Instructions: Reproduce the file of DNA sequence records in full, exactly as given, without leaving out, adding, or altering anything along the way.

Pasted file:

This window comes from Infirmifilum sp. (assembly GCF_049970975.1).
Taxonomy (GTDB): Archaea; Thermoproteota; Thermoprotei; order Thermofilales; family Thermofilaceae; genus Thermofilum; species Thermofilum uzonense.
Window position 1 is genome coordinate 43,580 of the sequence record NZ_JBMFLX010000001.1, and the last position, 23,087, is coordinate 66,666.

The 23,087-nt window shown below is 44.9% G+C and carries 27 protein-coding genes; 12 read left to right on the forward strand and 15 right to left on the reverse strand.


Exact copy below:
This window comes from Infirmifilum sp. (assembly GCF_049970975.1).
Taxonomy (GTDB): Archaea; Thermoproteota; Thermoprotei; order Thermofilales; family Thermofilaceae; genus Thermofilum; species Thermofilum uzonense.
Window position 1 is genome coordinate 43,580 of the sequence record NZ_JBMFLX010000001.1, and the last position, 23,087, is coordinate 66,666.

The 23,087-nt window shown below is 44.9% G+C and carries 27 protein-coding genes; 12 read left to right on the forward strand and 15 right to left on the reverse strand.